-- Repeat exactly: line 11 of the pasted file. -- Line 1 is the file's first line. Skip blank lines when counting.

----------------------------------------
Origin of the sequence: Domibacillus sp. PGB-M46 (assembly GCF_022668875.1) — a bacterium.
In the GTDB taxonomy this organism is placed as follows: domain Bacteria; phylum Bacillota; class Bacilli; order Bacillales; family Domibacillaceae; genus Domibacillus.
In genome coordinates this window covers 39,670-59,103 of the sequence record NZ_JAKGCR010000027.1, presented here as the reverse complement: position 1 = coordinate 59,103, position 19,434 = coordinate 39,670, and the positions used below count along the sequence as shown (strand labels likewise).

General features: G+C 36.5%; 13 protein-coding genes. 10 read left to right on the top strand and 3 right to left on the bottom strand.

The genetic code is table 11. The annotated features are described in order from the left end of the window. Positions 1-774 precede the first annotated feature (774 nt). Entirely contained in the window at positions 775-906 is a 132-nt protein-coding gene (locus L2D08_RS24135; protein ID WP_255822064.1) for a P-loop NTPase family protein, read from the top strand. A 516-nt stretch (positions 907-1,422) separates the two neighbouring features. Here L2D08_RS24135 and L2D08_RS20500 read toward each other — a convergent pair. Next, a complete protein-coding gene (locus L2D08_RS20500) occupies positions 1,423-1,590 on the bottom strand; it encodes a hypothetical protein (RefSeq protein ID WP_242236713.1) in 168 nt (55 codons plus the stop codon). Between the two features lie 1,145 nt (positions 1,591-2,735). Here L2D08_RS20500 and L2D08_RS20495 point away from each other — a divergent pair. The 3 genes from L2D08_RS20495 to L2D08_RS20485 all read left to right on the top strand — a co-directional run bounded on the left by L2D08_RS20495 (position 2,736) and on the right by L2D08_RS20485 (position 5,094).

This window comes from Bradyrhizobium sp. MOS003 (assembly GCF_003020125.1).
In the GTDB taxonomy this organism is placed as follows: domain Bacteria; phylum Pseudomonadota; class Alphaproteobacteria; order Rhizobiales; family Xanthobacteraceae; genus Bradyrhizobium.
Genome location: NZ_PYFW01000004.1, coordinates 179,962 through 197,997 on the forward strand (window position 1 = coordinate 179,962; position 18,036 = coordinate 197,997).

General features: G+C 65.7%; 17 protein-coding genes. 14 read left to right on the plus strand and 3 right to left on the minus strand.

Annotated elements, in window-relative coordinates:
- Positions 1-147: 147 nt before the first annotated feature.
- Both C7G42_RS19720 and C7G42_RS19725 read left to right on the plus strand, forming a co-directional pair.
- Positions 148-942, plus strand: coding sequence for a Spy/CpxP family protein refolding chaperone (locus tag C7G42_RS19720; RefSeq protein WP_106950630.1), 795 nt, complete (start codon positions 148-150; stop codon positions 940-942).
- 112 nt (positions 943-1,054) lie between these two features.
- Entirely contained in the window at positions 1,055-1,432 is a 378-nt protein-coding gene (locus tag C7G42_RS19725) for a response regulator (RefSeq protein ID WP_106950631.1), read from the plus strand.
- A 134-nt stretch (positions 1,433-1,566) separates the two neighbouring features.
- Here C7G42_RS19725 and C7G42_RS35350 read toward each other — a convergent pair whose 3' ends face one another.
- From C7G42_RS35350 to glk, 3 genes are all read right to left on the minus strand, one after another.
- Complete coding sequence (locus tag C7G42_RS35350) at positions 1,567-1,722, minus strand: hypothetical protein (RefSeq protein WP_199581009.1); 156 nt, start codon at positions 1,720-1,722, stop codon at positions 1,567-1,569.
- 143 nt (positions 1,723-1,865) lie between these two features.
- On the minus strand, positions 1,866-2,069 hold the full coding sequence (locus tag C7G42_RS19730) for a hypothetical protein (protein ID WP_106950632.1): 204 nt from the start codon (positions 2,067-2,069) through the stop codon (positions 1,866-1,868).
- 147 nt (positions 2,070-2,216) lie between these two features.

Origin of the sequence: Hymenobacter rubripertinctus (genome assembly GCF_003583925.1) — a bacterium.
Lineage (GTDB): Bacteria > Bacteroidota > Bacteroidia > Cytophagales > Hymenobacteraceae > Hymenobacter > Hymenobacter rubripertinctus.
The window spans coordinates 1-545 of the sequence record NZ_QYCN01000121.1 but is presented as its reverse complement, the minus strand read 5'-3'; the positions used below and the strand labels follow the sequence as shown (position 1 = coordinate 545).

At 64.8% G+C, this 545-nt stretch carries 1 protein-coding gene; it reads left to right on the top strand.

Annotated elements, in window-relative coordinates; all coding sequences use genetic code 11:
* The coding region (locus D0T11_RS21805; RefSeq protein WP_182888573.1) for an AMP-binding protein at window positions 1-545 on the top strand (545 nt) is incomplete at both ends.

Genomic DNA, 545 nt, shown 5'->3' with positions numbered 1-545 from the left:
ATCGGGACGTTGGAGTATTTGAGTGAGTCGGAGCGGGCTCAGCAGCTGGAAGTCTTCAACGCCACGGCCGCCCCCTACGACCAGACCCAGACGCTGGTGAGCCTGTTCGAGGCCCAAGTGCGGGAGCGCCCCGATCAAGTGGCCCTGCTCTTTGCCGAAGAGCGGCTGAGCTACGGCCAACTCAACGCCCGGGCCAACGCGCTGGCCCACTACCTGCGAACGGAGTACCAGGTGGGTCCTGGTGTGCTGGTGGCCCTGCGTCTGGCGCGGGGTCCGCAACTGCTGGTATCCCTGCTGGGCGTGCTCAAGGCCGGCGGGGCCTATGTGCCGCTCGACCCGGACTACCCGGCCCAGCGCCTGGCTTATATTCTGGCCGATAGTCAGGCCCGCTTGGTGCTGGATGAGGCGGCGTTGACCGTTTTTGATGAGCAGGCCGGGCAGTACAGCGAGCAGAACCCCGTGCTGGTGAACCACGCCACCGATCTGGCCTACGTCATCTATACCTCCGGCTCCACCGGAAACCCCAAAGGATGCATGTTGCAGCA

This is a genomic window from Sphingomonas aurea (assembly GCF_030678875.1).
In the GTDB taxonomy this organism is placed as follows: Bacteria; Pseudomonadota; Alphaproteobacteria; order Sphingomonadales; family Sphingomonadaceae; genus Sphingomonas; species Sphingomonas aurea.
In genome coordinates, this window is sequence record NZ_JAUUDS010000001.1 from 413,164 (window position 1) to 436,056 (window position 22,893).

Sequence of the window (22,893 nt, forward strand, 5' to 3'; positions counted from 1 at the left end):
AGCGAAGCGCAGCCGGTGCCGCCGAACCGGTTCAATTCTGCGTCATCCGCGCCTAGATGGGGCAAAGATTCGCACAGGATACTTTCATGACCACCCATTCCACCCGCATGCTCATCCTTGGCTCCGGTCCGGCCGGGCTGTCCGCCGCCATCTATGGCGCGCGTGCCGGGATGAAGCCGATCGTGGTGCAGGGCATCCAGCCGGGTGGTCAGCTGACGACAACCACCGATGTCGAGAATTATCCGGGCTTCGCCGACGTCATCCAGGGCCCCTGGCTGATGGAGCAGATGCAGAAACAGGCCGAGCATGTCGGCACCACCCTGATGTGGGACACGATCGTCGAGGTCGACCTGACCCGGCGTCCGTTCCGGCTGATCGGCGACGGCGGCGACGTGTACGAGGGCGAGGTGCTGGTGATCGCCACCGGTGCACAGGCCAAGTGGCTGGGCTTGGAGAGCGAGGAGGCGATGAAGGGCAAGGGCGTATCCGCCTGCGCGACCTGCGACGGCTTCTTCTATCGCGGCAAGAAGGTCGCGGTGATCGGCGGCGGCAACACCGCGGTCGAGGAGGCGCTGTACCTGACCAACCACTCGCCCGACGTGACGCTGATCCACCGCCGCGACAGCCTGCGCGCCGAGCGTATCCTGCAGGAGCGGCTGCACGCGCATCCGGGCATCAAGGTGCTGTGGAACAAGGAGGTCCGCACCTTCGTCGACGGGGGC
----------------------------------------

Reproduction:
- Positions 1-147: 147 nt before the first annotated feature.